LAKELAND, FL – The Polk Museum of Art at Florida Southern College announces the opening of “Paul Fullerton: Forces of Nature,” an exhibition presented in the museum’s Sculpture Garden.
The show opens June 22 and runs through Nov. 10, 2019.
Fullerton completed his first major sculpture commission, “Nike,” in 1975. Located in Miami’s Biscayne Bay, the sculpture measures 50 feet tall, weighs about 1 ton, and is mounted on a radial bearing system to turn with the wind. Most of his large works were sold and placed as part of Florida’s Art in State Buildings program.
“Not only are Paul’s pieces works of art, they often are engineering masterpieces,” said PMA Executive Director Claire Orologas. “We are excited to work with his estate to bring several of his smaller reliefs here to be displayed on the walls of the Sculpture Garden.”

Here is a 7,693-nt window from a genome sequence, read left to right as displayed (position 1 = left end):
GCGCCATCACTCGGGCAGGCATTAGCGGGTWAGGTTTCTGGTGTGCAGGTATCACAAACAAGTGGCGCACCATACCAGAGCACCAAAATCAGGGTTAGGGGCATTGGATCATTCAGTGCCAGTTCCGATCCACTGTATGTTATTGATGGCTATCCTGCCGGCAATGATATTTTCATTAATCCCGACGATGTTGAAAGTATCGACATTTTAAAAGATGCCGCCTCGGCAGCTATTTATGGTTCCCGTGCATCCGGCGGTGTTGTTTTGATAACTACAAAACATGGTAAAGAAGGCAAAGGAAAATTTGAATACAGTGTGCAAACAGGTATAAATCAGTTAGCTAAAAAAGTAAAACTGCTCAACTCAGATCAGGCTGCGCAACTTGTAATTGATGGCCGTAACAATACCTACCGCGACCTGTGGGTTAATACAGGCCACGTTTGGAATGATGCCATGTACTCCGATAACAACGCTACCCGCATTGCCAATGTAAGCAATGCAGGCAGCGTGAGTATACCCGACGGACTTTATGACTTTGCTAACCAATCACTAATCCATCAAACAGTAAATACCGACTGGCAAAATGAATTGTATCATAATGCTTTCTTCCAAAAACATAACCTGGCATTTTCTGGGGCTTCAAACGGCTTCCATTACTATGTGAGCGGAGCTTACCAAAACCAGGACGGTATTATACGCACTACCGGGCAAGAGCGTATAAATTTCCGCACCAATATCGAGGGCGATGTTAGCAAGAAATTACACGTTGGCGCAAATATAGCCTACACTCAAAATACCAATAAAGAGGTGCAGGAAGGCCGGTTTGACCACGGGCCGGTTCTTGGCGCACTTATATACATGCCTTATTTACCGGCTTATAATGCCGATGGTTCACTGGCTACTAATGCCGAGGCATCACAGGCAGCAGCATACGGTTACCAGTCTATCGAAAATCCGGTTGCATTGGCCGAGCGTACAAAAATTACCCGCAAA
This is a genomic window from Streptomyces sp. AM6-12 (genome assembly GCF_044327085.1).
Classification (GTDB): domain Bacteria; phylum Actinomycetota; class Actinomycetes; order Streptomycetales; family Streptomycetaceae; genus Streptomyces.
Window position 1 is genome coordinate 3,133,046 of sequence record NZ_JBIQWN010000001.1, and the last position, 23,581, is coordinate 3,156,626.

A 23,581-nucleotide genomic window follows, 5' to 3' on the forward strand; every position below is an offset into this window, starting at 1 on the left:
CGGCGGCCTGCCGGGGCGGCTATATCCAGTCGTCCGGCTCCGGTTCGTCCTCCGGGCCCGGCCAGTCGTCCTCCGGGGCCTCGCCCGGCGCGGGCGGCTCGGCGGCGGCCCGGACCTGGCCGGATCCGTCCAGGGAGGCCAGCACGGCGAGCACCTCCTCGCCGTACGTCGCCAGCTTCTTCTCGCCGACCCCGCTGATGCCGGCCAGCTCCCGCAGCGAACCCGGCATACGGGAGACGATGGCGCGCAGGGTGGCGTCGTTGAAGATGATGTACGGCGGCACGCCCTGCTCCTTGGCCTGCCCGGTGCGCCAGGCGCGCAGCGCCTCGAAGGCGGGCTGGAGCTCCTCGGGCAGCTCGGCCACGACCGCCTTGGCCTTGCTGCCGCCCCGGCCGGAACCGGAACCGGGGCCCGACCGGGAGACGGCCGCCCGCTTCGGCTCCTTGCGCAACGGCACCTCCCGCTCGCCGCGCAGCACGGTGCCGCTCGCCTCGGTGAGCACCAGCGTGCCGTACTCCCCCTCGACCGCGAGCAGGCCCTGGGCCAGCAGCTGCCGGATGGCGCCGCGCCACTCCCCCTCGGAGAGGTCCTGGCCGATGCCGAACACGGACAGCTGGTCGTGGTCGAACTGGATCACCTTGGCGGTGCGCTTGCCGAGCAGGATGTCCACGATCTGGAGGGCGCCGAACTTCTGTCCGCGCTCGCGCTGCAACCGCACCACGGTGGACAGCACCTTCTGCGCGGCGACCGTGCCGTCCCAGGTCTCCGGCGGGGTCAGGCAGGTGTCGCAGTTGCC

Inside the museum will be some of Fullerton’s works on paper, as well as a self-portrait on loan from a collector in Gainesville, Orologas said.
Born in Minnesota and raised in Fort Myers, Fullerton earned his bachelor’s degree in fine arts from the University of Florida in 1967, followed by a master’s degree in painting, printmaking and sculpture from the University of Illinois.
In 1976, he became an associate professor of sculpture at Wayne State University in Detroit. While there, he developed the molding and casting process that is characteristic of a large body of his work – the cast metal reliefs that have been central to his work over the following years and will be part of PMA’s show. He returned to Florida two years later and began working exclusively on sculpture and cyanotype prints. In 1980, after exhibitions in Miami at the Metropolitan Museum and Art Centers and the 24 Collection, he completed the large wall piece, “Cayocosta Rondo,” as a guest of the sculpture department of the University of Miami. That work will be part of PMA’s exhibition.
Fullerton spent the last years of his life living and working in Miami and Micanopy. He died in 2018.
“I was introduced to Paul in June of last year by another artist, and I quickly learned how the community of artists in Florida loved and revered him,” Orologas said. “To hear other artists speak about Paul is inspiring, and we look forward to exhibiting these beautiful works to honor his memory and his talent.”